Be sure to check out our detailed stock analysis (click here). Billionaire Dan Loeb has made some interesting moves of late. Loeb is the founder of the $11 billion hedge fund, Third Point. He is a notable activist and was instrumental in getting former Yahoo! CEO Scott Thompson outed and current CEO Marissa Mayer hired. His bets on Greek bonds and Yahoo! helped his flagship fund return 21% in 2012. Let's see what some of his big moves were last quarter (check out Loeb's cheap stock picks).
Loeb's sell offs
Loeb's biggest sell off was his dumping of 710,000 shares of Apple (NASDAQ: AAPL), which had been 9.3% of Third Point's portfolio during the third quarter. As it has been well documented, the growth story might be fading for Apple. Revenue grew by 45% in 2012 and is expected to only grow by 14% in 2013.
Jefferies' take on the stock is rather intriguing, in that they believe the slowing in iPhone sales will continue, margins will continuing compressing and management's enthusiasm is fading. I cannot say I disagree, where Apple's sales in the past have performed well given its strong brand and loyal customer base. However, Samsung is becoming a formidable opponent, as well, Google continues to lead the mobile phone operating system market with over 50% market share.
Another one of Loeb's selloffs was United Technologies (NYSE: UTX), which had been 2.4% of the fund's third quarter portfolio. The company designs, manufactures and services products that incorporate advanced technologies. United has seen notable weakness due to Europe, and I don't like the company's overexposure to the construction and aerospace industries. Another headwind is the company's dependence on the U.S. government's defense budget. As well, the company should also see interim pressure related to its Goodrich acquisition and divestiture of several non-strategic assets.
Third Point was active on the additions sides, adding Morgan Stanley (NYSE: MS), Herbalife (NYSE: HLF) and Dollar General (NYSE: DG). Morgan Stanley is now Third Point's 7th largest holding. Morgan basically gets its revenues from two major sources, 40% derived from institutional securities, which includes capital raising and financial advisory, while 50% is derived from global wealth management that encompasses brokerage and investment advisory services.
M&A and investment banking performances remain weak for the company, but stable
credit spreads and strong trading activities should buoy the company over the interim. With a 0.8% dividend yield, one of the lowest in the the industry, the bank could be upping its dividend in the near future (read more about Morgan Stanley's dividend).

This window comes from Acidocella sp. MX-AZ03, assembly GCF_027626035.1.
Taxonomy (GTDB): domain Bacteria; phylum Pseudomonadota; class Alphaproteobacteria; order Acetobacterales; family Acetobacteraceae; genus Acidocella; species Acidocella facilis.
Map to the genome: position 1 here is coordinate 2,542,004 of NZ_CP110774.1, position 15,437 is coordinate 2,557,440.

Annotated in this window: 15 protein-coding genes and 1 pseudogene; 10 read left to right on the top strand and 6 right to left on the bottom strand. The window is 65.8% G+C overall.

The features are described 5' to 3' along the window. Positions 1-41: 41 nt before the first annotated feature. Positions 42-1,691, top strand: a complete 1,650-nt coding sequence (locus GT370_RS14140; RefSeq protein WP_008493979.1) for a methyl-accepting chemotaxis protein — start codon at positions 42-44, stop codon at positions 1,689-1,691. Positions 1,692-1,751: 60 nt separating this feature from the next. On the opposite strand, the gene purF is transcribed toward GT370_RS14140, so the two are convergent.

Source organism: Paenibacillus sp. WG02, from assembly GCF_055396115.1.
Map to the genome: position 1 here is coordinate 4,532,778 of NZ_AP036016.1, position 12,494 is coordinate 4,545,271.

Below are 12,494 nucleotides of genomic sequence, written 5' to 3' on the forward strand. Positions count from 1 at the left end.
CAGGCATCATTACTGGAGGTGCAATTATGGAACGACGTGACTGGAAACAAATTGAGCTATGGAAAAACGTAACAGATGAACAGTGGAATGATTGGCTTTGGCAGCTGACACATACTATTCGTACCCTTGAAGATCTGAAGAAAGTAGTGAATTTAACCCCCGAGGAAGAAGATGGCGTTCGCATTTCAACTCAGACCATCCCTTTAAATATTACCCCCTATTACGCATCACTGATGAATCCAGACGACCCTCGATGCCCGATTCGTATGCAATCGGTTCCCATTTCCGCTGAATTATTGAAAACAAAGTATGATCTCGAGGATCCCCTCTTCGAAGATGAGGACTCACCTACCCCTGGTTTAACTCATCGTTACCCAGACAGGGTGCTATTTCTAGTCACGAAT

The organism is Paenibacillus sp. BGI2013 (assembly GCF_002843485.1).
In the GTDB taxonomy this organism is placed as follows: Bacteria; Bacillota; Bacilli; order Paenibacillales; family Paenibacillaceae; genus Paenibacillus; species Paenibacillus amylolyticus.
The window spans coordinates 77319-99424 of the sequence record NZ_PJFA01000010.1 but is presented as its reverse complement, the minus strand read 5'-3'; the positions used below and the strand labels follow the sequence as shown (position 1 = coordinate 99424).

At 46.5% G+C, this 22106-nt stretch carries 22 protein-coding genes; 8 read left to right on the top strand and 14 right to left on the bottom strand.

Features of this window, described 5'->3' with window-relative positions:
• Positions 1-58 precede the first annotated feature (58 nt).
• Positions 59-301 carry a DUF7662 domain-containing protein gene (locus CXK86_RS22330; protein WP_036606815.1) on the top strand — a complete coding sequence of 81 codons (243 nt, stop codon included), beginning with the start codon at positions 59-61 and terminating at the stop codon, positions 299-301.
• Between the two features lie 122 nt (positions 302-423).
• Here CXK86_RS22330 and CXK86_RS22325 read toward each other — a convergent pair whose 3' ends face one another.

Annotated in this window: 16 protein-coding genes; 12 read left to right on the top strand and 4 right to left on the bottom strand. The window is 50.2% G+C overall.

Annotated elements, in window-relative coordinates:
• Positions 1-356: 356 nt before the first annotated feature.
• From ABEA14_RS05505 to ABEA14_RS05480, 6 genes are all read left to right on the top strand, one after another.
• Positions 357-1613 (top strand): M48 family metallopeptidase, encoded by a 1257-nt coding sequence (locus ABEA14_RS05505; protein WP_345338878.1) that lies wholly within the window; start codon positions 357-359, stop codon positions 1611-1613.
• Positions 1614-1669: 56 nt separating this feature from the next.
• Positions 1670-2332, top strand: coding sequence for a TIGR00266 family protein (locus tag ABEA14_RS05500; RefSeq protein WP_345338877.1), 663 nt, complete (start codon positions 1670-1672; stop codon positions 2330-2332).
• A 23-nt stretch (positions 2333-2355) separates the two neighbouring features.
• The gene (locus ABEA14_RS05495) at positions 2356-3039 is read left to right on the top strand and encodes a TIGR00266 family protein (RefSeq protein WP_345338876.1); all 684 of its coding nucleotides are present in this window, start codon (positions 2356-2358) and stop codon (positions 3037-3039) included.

Herbalife was a new 3.1 million share position and now makes up 1.85% of Third Point's hedge fund. Herbalife has been under pressure of late by billionaire Bill Ackman, who is openly short the supplement company. Meanwhile, Dan Loeb (see what Loeb is up to) and Carl Icahn are on the long side (read more about Icahn's position).
Recent news shows that Herbalife has reached an agreement with Carl Icahn, for the company to increase the size of its Board to accommodate Icahn appointed directors. I would remain cautious on what the ultimate fallout could be from the billionaire battle taking place over whether Herbalife is a pyramid scheme. The company also pays a 3% dividend yield for investors willing to ride out the turmoil.
Third Point added 2.15 million Dollar General shares last quarter to put the stock as 1.72% of the fund's portfolio. Dollar General, being founded in 1939, has amassed an impressive presence across the U.S., with over 10,000 stores. Since its IPO in 2009, the stock is up 110%.
Dollar General is also expected to move beyond consumables, to include health and beauty aid products. What's more is the discount retailer plans to expand into California and the northeastern U.S. during 2014. Dollar General managed to post EPS of $0.63 last quarter, compared to $0.50 for the same quarter last year, which was on the back of 4% higher same store sales year over year.
Don't be fooled
As with a number of hedge fund managers, Loeb fell out of love with Apple during the fourth quarter and dumped the majority of his shares. Loeb has also been dumping his Yahoo! stake (see why). The hedge fund manager also sold off United Technologies, but when on a buying spree, snapping up Morgan Stanley, Herbalife and Dollar Greneral. While I like Morgan Stanley's prospects, especially after its Smith Barney takeover, and also like Dollar General given its position in the discount market, I would rather take a "wait and see" approach with Herbalife.